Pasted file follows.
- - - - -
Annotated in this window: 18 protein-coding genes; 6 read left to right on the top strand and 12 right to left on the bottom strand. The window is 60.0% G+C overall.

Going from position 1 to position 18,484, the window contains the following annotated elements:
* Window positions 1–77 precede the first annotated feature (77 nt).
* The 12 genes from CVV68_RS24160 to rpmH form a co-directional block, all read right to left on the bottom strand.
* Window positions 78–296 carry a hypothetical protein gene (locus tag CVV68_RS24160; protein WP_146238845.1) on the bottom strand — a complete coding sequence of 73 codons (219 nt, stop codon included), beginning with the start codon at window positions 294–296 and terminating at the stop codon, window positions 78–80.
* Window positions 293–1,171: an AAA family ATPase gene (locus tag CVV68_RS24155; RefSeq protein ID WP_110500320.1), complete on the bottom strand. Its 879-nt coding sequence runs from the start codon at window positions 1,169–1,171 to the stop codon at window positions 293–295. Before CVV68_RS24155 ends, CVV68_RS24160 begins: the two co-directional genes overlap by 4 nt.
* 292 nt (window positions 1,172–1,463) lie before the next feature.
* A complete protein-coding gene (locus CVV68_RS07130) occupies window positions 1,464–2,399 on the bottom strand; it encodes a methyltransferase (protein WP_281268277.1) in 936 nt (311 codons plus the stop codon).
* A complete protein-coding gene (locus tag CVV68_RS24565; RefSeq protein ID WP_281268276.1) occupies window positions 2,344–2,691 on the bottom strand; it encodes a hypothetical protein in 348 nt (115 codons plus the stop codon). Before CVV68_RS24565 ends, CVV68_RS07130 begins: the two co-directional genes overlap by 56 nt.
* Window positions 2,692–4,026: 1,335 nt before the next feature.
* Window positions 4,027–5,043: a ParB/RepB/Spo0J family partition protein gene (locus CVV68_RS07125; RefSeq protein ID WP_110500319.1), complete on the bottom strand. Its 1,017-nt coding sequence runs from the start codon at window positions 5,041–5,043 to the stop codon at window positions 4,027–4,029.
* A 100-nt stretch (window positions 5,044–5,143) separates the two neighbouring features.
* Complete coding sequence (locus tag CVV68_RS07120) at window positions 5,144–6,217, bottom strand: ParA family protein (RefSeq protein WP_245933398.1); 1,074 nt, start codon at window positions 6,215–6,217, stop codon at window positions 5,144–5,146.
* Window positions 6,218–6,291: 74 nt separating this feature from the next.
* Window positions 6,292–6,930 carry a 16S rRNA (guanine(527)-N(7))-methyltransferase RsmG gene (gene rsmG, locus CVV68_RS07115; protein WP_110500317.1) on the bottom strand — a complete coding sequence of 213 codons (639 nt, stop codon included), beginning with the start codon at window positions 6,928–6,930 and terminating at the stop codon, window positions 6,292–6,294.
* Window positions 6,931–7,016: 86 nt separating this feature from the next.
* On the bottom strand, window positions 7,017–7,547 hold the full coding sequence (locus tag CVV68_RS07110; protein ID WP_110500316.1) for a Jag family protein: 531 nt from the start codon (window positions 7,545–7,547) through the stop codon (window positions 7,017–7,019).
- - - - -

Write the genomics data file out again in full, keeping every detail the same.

Annotated in this window: 18 protein-coding genes; 6 read left to right on the top strand and 12 right to left on the bottom strand. The window is 60.0% G+C overall.

Going from position 1 to position 18,484, the window contains the following annotated elements:
* Window positions 1–77 precede the first annotated feature (77 nt).
* The 12 genes from CVV68_RS24160 to rpmH form a co-directional block, all read right to left on the bottom strand.
* Window positions 78–296 carry a hypothetical protein gene (locus tag CVV68_RS24160; protein WP_146238845.1) on the bottom strand — a complete coding sequence of 73 codons (219 nt, stop codon included), beginning with the start codon at window positions 294–296 and terminating at the stop codon, window positions 78–80.
* Window positions 293–1,171: an AAA family ATPase gene (locus tag CVV68_RS24155; RefSeq protein ID WP_110500320.1), complete on the bottom strand. Its 879-nt coding sequence runs from the start codon at window positions 1,169–1,171 to the stop codon at window positions 293–295. Before CVV68_RS24155 ends, CVV68_RS24160 begins: the two co-directional genes overlap by 4 nt.
* 292 nt (window positions 1,172–1,463) lie before the next feature.
* A complete protein-coding gene (locus CVV68_RS07130) occupies window positions 1,464–2,399 on the bottom strand; it encodes a methyltransferase (protein WP_281268277.1) in 936 nt (311 codons plus the stop codon).
* A complete protein-coding gene (locus tag CVV68_RS24565; RefSeq protein ID WP_281268276.1) occupies window positions 2,344–2,691 on the bottom strand; it encodes a hypothetical protein in 348 nt (115 codons plus the stop codon). Before CVV68_RS24565 ends, CVV68_RS07130 begins: the two co-directional genes overlap by 56 nt.
* Window positions 2,692–4,026: 1,335 nt before the next feature.
* Window positions 4,027–5,043: a ParB/RepB/Spo0J family partition protein gene (locus CVV68_RS07125; RefSeq protein ID WP_110500319.1), complete on the bottom strand. Its 1,017-nt coding sequence runs from the start codon at window positions 5,041–5,043 to the stop codon at window positions 4,027–4,029.
* A 100-nt stretch (window positions 5,044–5,143) separates the two neighbouring features.
* Complete coding sequence (locus tag CVV68_RS07120) at window positions 5,144–6,217, bottom strand: ParA family protein (RefSeq protein WP_245933398.1); 1,074 nt, start codon at window positions 6,215–6,217, stop codon at window positions 5,144–5,146.
* Window positions 6,218–6,291: 74 nt separating this feature from the next.
* Window positions 6,292–6,930 carry a 16S rRNA (guanine(527)-N(7))-methyltransferase RsmG gene (gene rsmG, locus CVV68_RS07115; protein WP_110500317.1) on the bottom strand — a complete coding sequence of 213 codons (639 nt, stop codon included), beginning with the start codon at window positions 6,928–6,930 and terminating at the stop codon, window positions 6,292–6,294.
* Window positions 6,931–7,016: 86 nt separating this feature from the next.
* On the bottom strand, window positions 7,017–7,547 hold the full coding sequence (locus tag CVV68_RS07110; protein ID WP_110500316.1) for a Jag family protein: 531 nt from the start codon (window positions 7,545–7,547) through the stop codon (window positions 7,017–7,019).